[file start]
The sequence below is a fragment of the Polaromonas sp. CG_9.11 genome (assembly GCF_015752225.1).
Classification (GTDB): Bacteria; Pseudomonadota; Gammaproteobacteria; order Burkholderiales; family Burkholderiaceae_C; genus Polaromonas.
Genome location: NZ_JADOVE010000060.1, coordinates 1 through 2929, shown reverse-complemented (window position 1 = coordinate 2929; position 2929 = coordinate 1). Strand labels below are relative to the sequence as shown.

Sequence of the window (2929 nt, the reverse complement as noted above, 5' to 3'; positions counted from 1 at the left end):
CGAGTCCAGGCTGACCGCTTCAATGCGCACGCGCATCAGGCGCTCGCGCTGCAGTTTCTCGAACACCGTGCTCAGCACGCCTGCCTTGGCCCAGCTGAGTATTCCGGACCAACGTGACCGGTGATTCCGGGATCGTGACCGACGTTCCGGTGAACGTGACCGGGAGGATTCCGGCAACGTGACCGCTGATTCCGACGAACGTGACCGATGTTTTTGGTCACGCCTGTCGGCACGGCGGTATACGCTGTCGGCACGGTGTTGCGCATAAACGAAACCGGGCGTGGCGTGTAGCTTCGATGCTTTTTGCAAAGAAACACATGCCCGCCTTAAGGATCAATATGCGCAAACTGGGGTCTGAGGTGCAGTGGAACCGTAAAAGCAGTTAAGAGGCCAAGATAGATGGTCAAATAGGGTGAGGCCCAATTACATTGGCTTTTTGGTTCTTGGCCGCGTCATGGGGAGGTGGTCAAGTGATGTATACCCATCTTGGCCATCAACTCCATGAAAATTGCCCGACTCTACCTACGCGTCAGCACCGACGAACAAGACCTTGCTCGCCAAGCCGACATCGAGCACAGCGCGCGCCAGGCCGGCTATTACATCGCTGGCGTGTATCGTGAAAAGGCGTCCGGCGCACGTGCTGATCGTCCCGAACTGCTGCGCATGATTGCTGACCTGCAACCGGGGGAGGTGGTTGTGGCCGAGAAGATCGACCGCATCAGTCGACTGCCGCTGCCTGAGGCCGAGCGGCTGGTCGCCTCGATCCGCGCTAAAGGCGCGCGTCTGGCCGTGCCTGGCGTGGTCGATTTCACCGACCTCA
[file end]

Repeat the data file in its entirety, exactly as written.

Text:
The sequence below is a fragment of the Polaromonas sp. CG_9.11 genome (assembly GCF_015752225.1).
Classification (GTDB): Bacteria; Pseudomonadota; Gammaproteobacteria; order Burkholderiales; family Burkholderiaceae_C; genus Polaromonas.
Genome location: NZ_JADOVE010000060.1, coordinates 1 through 2929, shown reverse-complemented (window position 1 = coordinate 2929; position 2929 = coordinate 1). Strand labels below are relative to the sequence as shown.

Sequence of the window (2929 nt, the reverse complement as noted above, 5' to 3'; positions counted from 1 at the left end):
CGAGTCCAGGCTGACCGCTTCAATGCGCACGCGCATCAGGCGCTCGCGCTGCAGTTTCTCGAACACCGTGCTCAGCACGCCTGCCTTGGCCCAGCTGAGTATTCCGGACCAACGTGACCGGTGATTCCGGGATCGTGACCGACGTTCCGGTGAACGTGACCGGGAGGATTCCGGCAACGTGACCGCTGATTCCGACGAACGTGACCGATGTTTTTGGTCACGCCTGTCGGCACGGCGGTATACGCTGTCGGCACGGTGTTGCGCATAAACGAAACCGGGCGTGGCGTGTAGCTTCGATGCTTTTTGCAAAGAAACACATGCCCGCCTTAAGGATCAATATGCGCAAACTGGGGTCTGAGGTGCAGTGGAACCGTAAAAGCAGTTAAGAGGCCAAGATAGATGGTCAAATAGGGTGAGGCCCAATTACATTGGCTTTTTGGTTCTTGGCCGCGTCATGGGGAGGTGGTCAAGTGATGTATACCCATCTTGGCCATCAACTCCATGAAAATTGCCCGACTCTACCTACGCGTCAGCACCGACGAACAAGACCTTGCTCGCCAAGCCGACATCGAGCACAGCGCGCGCCAGGCCGGCTATTACATCGCTGGCGTGTATCGTGAAAAGGCGTCCGGCGCACGTGCTGATCGTCCCGAACTGCTGCGCATGATTGCTGACCTGCAACCGGGGGAGGTGGTTGTGGCCGAGAAGATCGACCGCATCAGTCGACTGCCGCTGCCTGAGGCCGAGCGGCTGGTCGCCTCGATCCGCGCTAAAGGCGCGCGTCTGGCCGTGCCTGGCGTGGTCGATTTCACCGACCTCA